During a time when there is much hatred, violence and opposition in the world, it is comforting to know
Peace and Joy!
Nuns of various faiths discuss harmony and peace in Hindu Holy City
VARANASI, India (UCAN) -- About 200 women of various faiths have recently met in an ancient Indian city of spirituality to discuss how they can promote religious harmony and world peace.
Maitri Bhavan (friendship house), a Church-run center for interreligious dialogue, and Tera Panth, a Jain group, jointly organized the Aug. 12 program in northern India's holy city of Varanasi, 780 kilometers east of New Delhi.
Nearly half the participants who attended the three-hour program on "Religious Harmony and World Peace" were Catholic nuns. The others represented Buddhist, Christian, Hindu and Jain traditions.
Acharya (teacher) Sarad Kumar Sadhak, a Jain leader, told UCA News that his group collaborated with the Catholic center to bring the women together because "increasing terror and violence" has made people pessimistic. "A pessimistic society" does not last long, while women have "become the symbol of peace today" and can help reduce conflict and foster peace, he explained.
Father M. Santiago, director of Maitri Bhavan, added that sharing religious experiences and views would lead to peace because it would improve relations among religions.
Sadhvi Kalyani Devi, a Hindu ascetic woman, began her address to the meeting by extolling all religions. The nun, who is from a Hindu religious school for women, also chanted slogans from the Veda, an ancient Hindu religious text, and prayed, "All be happy, all be healthy, no one may suffer pain."
Another Hindu nun, Sadhvi Acharya Medha Devi, told the participants that the "ultimate aim" of every religion is to promote "human goodness through self renunciation." The nun, who is principal of a local college for women, said: "There is only one God for all religions. Due to ignorance we divide God."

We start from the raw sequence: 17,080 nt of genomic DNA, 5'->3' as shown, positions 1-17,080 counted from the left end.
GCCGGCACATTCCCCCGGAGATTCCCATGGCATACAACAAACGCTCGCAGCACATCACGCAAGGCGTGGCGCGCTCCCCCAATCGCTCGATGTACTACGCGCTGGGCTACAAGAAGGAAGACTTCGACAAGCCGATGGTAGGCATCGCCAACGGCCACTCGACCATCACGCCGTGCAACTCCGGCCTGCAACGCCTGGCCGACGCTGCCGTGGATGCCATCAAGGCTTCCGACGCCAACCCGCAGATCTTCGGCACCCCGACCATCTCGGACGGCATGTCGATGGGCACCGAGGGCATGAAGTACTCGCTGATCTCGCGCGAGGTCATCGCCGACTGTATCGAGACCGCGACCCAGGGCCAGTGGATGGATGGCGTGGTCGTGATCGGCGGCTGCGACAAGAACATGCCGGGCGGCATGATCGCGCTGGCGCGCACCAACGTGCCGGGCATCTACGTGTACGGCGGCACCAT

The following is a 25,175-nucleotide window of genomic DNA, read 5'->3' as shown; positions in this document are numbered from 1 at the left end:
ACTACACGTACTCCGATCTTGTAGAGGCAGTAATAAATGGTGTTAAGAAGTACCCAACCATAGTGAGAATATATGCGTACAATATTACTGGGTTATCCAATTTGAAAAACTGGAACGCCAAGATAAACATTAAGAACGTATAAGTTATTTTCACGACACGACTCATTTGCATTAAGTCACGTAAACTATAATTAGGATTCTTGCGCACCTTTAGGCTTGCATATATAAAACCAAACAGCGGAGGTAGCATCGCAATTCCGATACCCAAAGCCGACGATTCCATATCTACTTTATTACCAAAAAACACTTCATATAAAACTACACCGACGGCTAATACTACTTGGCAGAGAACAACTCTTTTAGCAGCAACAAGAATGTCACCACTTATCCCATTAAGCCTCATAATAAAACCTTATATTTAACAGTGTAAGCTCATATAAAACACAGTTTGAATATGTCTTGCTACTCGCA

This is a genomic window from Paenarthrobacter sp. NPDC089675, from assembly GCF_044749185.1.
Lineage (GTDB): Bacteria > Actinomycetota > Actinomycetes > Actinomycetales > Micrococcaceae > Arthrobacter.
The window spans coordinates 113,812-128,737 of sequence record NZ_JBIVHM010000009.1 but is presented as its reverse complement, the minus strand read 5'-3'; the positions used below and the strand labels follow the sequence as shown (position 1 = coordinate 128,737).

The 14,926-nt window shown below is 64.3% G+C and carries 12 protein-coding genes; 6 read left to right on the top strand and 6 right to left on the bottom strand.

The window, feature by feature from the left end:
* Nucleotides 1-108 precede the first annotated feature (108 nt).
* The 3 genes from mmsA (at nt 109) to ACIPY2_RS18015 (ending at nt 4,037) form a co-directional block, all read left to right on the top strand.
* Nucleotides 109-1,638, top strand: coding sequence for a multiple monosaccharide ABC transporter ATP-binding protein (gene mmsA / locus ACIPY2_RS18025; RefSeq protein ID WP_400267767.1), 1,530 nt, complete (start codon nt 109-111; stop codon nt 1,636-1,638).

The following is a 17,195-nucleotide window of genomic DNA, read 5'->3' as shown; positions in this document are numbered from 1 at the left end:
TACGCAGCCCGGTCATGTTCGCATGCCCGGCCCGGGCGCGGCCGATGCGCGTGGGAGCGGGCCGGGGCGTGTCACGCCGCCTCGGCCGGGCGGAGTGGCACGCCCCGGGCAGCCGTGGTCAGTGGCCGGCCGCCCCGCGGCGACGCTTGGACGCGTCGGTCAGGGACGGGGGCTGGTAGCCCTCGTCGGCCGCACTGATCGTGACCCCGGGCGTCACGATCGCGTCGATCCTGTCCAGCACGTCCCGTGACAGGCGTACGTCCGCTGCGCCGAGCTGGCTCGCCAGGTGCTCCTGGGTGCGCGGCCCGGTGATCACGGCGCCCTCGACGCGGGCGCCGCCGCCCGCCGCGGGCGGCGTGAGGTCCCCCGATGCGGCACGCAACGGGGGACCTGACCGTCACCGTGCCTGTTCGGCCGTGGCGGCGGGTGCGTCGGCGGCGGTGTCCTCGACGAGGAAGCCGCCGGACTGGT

Sadhvi Kundan Rekhaji, a Jain nun, stressed the need for people to "believe in human unity because we are children of One Almighty." Non-violence should be the basic conduct of human life, she said. "Today, violence and crimes are increasing because we are denying the truth of non-violence," she added.
Bhikhuni Karma Sonam Palmo, a Buddhist nun, urged the participants to follow their own religion to advance world peace. "We all need to appreciate other religions with their own philosophy and traditions," she said. Only those who practice their own religion, she pointed out, can appreciate other religions.
For Brahmakumari (virgin of Brahma) Saroj, religion means "peace, love and joy," essential to promote harmony and peace. "Self realization of our origin is the basis of all religions," Saroj noted, and people should realize they are children of one God. Brahmakumari is a Hindu order for ascetic women. Her companion, Brahmakumari Vandanaji, added that religion and peace are "deeply related" since religions are the source "of love, service, purity and mercy."
Sister Imelda Kulapurthazha, a Queen of the Apostle nun, told the gathering she has found similarities in the teachings of all religions. "We need to see the indwelling God in every human being," the Catholic nun said, and this attitude "is essential for promoting peace and harmony."
About 12 nuns from Sister Kulapurthazha's congregation, which she formerly served as provincial, attended the program with her. One of them, Sister Pushpita Joseph, told UCA News she was "happy to see" women Religious of other faiths coming together. She said the meeting had helped her and her companions develop "a positive attitude" toward other religions.
Sister Vardani Kindo, novice director of the Sisters of Providence of Gap, said she found the participants open and respectful to each other. She brought her novices to the meeting, she told UCA News, because learning the traditions of other religions is an "integral part of our formation."
Holy Cross Sister Gracy, who also came with some novices, said she felt "contentment" on seeing "the goodness in other religions." In her view, all religions stress love, peace and service, and their followers should stress such common values and rise above differences to bring about peace in society.
She said the program would help Religious novices "learn and grow in the spirit of openness to other religions." Tenzin Tsephel, a Buddhist woman, told UCA News, "The religious experiences of other faith have enriched me."